Aggregate Demand and Aggregate Supply

This chapter introduces the Aggregate Demand/Aggregate Supply model of macroeconomics. Read the introduction and Section 1 to learn about Aggregate Demand and the three effects (weath, interest rate, and international trade) that cause the downward slope. Recall the difference between quantity demanded and demand - the same logic applies to Aggregate Demand. Identify the variables that change (shift) the Aggregate Demand curve. Read this chapter and attempt the "Try It" exercises. You will revisit certain sections of the chapter later in this unit.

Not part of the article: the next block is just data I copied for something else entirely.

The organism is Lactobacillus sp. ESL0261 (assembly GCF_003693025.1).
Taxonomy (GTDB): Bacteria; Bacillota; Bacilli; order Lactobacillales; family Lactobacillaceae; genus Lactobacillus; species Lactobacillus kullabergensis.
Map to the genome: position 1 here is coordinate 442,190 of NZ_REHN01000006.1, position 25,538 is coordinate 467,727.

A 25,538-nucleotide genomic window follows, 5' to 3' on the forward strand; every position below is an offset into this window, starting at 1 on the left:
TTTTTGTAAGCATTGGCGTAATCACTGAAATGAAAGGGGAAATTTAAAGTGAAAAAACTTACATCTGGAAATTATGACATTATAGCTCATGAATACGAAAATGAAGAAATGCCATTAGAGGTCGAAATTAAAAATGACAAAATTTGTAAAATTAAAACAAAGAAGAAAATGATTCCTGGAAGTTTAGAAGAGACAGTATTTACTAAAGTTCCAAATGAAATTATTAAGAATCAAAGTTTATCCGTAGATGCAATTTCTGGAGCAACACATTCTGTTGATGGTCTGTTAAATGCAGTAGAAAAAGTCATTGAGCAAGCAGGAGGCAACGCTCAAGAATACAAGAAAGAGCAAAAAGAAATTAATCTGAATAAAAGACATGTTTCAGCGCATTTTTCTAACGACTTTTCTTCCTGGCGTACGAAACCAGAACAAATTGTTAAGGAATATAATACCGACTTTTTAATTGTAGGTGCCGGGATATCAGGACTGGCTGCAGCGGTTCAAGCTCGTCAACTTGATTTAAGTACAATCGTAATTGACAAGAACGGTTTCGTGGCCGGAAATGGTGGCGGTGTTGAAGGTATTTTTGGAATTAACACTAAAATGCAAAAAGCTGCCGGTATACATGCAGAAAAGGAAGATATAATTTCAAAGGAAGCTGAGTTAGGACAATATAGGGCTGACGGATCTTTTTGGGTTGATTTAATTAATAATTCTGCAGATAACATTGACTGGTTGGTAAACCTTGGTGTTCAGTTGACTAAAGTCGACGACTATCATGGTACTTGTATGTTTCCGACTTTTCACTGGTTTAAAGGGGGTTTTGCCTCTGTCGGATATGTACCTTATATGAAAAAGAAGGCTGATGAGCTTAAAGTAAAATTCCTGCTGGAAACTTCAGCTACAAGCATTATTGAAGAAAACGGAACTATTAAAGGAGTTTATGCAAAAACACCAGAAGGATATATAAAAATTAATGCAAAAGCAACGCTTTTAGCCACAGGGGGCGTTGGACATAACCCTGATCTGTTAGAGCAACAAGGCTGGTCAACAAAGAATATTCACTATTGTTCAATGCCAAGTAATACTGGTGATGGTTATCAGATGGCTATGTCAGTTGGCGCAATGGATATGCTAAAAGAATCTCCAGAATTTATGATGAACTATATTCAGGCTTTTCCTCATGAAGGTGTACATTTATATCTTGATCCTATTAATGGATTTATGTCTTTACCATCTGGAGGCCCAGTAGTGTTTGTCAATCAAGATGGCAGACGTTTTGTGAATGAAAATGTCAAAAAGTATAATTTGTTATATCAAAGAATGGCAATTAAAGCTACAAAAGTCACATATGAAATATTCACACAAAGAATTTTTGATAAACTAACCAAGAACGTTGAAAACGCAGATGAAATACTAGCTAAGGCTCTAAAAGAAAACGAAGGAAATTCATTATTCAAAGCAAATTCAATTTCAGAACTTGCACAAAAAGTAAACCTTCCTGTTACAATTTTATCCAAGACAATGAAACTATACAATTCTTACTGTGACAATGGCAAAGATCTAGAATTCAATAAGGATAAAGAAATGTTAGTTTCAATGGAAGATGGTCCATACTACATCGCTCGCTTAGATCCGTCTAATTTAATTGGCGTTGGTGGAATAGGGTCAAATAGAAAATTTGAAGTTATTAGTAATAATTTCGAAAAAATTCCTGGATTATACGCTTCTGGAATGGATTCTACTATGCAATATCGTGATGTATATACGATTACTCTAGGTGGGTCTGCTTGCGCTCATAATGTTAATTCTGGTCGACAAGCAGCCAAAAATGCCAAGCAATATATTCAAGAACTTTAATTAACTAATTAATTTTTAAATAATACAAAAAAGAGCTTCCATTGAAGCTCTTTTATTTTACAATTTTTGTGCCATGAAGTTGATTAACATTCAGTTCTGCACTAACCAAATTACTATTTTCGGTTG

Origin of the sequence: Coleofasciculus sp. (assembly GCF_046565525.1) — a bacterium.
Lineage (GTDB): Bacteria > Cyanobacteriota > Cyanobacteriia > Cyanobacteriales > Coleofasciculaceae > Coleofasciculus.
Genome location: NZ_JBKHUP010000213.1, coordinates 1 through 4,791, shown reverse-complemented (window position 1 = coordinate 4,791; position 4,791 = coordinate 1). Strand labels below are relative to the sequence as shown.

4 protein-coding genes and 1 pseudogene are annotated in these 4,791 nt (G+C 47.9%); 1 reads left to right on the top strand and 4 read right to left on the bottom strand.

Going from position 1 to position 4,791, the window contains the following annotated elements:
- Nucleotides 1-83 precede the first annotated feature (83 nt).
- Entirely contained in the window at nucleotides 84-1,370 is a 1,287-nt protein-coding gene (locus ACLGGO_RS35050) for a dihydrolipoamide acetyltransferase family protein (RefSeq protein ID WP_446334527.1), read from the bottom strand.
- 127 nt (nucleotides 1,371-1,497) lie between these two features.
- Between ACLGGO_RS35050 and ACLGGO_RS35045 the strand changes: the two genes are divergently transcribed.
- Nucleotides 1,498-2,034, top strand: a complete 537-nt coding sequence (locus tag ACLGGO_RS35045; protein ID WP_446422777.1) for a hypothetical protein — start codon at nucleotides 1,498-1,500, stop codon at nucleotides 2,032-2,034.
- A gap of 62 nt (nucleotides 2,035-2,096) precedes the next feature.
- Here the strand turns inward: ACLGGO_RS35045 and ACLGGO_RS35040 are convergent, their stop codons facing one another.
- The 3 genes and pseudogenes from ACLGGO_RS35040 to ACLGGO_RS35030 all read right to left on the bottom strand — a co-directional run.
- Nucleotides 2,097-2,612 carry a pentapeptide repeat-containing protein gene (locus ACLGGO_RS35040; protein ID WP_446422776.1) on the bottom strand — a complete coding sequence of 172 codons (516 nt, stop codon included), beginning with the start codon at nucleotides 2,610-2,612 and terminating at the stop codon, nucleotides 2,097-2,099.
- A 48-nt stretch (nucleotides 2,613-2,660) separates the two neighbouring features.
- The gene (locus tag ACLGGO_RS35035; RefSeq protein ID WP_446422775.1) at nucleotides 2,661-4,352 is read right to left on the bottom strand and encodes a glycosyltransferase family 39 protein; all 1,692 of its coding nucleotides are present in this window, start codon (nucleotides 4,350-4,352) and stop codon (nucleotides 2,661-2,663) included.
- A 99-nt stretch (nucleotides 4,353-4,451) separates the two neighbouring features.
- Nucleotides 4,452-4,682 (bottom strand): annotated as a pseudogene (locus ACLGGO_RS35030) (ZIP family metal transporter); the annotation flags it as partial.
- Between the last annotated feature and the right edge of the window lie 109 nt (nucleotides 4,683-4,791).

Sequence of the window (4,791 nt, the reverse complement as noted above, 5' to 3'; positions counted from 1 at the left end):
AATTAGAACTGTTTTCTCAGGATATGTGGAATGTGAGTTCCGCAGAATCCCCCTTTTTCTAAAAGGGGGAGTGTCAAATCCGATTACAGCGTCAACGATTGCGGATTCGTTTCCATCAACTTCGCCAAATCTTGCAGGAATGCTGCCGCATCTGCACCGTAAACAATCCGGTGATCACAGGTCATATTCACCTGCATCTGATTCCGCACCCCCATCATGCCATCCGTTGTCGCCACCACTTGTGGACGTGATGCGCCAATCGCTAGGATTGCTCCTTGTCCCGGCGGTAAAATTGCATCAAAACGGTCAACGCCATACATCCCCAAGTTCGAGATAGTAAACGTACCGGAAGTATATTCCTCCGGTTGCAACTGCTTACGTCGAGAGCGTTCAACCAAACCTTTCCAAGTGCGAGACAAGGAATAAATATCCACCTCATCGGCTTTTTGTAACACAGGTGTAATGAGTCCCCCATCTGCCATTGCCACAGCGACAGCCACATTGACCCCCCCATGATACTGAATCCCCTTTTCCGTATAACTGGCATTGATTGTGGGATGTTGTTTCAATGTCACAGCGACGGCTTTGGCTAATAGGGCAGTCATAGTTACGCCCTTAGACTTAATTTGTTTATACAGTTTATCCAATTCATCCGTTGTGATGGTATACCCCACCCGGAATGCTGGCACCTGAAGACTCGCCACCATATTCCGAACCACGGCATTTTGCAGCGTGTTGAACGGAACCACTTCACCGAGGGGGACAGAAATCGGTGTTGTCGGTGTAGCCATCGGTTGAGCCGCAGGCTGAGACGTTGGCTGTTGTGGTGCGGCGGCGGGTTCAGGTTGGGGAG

Aggregate Demand and Aggregate Supply: The Long Run and the Short Run


The tools we have covered in this section can be used to understand the Great Depression of the 1930s. We know that investment and consumption began falling in late 1929. The reductions were reinforced by plunges in net exports and government purchases over the next four years. In addition, nominal wages plunged 26% between 1929 and 1933. We also know that real GDP in 1933 was 30% below real GDP in 1929. Use the tools of aggregate demand and short-run aggregate supply to graph and explain what happened to the economy between 1929 and 1933.